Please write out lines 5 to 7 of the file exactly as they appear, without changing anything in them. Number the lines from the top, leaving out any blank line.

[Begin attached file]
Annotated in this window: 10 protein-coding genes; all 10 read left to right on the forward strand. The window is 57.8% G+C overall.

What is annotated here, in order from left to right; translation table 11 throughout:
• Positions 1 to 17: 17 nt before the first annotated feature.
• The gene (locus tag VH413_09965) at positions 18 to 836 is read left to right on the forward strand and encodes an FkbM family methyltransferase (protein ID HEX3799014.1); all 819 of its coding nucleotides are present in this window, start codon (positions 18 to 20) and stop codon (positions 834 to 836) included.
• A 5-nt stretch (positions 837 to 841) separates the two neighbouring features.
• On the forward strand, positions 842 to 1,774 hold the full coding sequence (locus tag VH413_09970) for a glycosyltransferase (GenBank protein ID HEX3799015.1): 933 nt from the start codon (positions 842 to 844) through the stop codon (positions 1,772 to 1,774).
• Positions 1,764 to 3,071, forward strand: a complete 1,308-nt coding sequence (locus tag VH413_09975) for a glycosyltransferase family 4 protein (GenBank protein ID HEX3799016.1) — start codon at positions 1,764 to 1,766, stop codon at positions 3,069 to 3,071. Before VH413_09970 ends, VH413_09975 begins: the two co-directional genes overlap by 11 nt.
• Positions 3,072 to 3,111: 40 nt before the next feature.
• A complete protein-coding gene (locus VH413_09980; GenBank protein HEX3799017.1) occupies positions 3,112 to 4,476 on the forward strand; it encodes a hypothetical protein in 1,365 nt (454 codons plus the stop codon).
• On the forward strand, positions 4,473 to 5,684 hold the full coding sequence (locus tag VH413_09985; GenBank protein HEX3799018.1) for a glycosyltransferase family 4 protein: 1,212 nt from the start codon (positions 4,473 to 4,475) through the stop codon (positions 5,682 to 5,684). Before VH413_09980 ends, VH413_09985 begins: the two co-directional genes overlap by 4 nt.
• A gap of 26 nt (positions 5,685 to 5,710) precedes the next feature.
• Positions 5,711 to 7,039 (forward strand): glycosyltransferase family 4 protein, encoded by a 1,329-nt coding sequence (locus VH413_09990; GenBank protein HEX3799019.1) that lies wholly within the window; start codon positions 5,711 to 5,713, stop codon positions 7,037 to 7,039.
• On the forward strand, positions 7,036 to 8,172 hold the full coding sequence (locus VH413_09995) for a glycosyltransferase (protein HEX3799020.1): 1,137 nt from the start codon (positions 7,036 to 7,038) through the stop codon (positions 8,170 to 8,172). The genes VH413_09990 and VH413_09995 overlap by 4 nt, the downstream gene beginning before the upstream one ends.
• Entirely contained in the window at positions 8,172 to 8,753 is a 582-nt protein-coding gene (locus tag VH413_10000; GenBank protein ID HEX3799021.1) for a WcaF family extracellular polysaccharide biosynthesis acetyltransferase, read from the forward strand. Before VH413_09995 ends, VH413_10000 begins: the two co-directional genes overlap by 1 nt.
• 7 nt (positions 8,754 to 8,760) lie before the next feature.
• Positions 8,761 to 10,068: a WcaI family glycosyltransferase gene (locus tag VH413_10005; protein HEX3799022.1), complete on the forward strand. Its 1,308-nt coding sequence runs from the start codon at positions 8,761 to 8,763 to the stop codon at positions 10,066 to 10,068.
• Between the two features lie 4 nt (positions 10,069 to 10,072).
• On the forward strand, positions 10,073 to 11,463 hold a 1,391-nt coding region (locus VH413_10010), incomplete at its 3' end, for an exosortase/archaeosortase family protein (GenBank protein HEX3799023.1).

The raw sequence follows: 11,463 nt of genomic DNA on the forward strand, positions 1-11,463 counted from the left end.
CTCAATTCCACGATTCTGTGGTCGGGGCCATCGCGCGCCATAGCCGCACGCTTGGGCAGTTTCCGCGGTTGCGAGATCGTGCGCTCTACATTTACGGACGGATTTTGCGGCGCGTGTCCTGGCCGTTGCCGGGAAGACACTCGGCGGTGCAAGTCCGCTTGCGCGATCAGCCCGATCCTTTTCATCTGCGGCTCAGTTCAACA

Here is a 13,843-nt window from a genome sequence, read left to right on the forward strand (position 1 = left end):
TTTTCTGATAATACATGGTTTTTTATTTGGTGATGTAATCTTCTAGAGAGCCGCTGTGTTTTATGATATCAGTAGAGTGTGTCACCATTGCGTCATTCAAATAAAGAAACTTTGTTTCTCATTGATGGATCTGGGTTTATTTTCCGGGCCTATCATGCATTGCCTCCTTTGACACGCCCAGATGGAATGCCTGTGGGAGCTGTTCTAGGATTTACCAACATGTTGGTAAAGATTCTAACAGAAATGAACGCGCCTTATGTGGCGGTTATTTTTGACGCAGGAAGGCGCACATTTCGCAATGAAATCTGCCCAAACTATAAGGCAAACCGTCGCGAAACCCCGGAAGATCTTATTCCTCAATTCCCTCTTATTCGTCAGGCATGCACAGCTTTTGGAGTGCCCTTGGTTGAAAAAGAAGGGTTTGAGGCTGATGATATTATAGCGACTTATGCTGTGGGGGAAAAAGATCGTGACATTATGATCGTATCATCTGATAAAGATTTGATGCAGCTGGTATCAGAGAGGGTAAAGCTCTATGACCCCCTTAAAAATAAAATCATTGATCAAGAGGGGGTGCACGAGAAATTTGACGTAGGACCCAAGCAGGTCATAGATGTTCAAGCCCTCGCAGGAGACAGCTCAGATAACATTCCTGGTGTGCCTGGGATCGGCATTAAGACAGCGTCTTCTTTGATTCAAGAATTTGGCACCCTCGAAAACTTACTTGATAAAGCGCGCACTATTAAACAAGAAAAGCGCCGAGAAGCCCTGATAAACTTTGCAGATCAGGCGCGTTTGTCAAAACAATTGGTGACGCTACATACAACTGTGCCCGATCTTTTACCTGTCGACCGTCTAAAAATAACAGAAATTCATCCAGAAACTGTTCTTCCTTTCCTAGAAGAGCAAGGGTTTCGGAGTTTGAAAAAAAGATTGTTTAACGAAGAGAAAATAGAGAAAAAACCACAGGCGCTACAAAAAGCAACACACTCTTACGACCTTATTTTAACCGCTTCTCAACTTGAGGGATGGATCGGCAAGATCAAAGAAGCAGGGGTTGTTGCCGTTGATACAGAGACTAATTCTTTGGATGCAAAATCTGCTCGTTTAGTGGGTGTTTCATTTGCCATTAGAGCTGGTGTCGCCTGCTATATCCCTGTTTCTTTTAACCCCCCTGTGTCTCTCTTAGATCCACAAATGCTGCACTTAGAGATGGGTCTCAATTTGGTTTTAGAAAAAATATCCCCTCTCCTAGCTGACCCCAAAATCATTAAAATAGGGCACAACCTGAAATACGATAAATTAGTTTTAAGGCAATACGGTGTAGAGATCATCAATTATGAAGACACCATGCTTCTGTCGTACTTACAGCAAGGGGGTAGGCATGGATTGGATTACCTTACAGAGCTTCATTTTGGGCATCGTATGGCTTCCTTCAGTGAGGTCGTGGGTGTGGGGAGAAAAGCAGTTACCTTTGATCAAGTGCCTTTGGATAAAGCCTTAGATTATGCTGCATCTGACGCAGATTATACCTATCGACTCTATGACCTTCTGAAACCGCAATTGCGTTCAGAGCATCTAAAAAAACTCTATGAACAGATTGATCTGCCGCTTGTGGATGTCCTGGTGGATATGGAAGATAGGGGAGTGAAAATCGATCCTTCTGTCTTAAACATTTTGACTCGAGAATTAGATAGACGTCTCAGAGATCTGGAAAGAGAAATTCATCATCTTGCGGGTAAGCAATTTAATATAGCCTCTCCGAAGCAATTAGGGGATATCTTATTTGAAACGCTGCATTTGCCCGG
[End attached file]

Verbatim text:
• A 5-nt stretch (positions 837 to 841) separates the two neighbouring features.
• On the forward strand, positions 842 to 1,774 hold the full coding sequence (locus tag VH413_09970) for a glycosyltransferase (GenBank protein ID HEX3799015.1): 933 nt from the start codon (positions 842 to 844) through the stop codon (positions 1,772 to 1,774).
• Positions 1,764 to 3,071, forward strand: a complete 1,308-nt coding sequence (locus tag VH413_09975) for a glycosyltransferase family 4 protein (GenBank protein ID HEX3799016.1) — start codon at positions 1,764 to 1,766, stop codon at positions 3,069 to 3,071. Before VH413_09970 ends, VH413_09975 begins: the two co-directional genes overlap by 11 nt.